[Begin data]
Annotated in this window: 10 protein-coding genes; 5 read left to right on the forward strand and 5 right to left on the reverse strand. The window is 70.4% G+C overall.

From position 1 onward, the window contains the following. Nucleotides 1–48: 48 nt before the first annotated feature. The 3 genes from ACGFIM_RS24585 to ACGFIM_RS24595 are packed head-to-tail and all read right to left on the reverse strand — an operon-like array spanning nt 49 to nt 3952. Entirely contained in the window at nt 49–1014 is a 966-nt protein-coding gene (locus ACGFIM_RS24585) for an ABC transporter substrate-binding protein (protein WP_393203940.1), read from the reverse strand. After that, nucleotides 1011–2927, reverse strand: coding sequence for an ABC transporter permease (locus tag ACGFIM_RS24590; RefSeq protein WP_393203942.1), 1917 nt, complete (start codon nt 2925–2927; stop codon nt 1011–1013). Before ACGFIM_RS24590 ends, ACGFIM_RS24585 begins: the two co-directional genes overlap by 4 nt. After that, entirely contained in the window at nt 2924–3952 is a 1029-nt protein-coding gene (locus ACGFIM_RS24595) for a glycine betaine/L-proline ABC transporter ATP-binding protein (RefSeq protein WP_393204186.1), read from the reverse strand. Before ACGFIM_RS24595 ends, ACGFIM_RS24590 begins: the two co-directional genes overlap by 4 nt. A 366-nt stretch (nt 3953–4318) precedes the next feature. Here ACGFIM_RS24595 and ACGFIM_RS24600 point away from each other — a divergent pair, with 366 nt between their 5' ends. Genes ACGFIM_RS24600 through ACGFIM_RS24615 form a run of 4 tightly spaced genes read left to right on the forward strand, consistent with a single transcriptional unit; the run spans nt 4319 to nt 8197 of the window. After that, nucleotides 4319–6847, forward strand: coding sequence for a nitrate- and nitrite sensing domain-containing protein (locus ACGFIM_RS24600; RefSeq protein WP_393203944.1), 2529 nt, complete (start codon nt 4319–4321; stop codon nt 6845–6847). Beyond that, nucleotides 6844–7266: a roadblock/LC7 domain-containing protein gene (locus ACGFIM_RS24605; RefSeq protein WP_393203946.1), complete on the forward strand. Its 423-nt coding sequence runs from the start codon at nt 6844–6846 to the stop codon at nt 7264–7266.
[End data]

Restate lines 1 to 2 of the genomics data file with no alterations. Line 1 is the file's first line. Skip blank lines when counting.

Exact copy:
Annotated in this window: 10 protein-coding genes; 5 read left to right on the forward strand and 5 right to left on the reverse strand. The window is 70.4% G+C overall.

From position 1 onward, the window contains the following. Nucleotides 1–48: 48 nt before the first annotated feature. The 3 genes from ACGFIM_RS24585 to ACGFIM_RS24595 are packed head-to-tail and all read right to left on the reverse strand — an operon-like array spanning nt 49 to nt 3952. Entirely contained in the window at nt 49–1014 is a 966-nt protein-coding gene (locus ACGFIM_RS24585) for an ABC transporter substrate-binding protein (protein WP_393203940.1), read from the reverse strand. After that, nucleotides 1011–2927, reverse strand: coding sequence for an ABC transporter permease (locus tag ACGFIM_RS24590; RefSeq protein WP_393203942.1), 1917 nt, complete (start codon nt 2925–2927; stop codon nt 1011–1013). Before ACGFIM_RS24590 ends, ACGFIM_RS24585 begins: the two co-directional genes overlap by 4 nt. After that, entirely contained in the window at nt 2924–3952 is a 1029-nt protein-coding gene (locus ACGFIM_RS24595) for a glycine betaine/L-proline ABC transporter ATP-binding protein (RefSeq protein WP_393204186.1), read from the reverse strand. Before ACGFIM_RS24595 ends, ACGFIM_RS24590 begins: the two co-directional genes overlap by 4 nt. A 366-nt stretch (nt 3953–4318) precedes the next feature. Here ACGFIM_RS24595 and ACGFIM_RS24600 point away from each other — a divergent pair, with 366 nt between their 5' ends. Genes ACGFIM_RS24600 through ACGFIM_RS24615 form a run of 4 tightly spaced genes read left to right on the forward strand, consistent with a single transcriptional unit; the run spans nt 4319 to nt 8197 of the window. After that, nucleotides 4319–6847, forward strand: coding sequence for a nitrate- and nitrite sensing domain-containing protein (locus ACGFIM_RS24600; RefSeq protein WP_393203944.1), 2529 nt, complete (start codon nt 4319–4321; stop codon nt 6845–6847). Beyond that, nucleotides 6844–7266: a roadblock/LC7 domain-containing protein gene (locus ACGFIM_RS24605; RefSeq protein WP_393203946.1), complete on the forward strand. Its 423-nt coding sequence runs from the start codon at nt 6844–6846 to the stop codon at nt 7264–7266.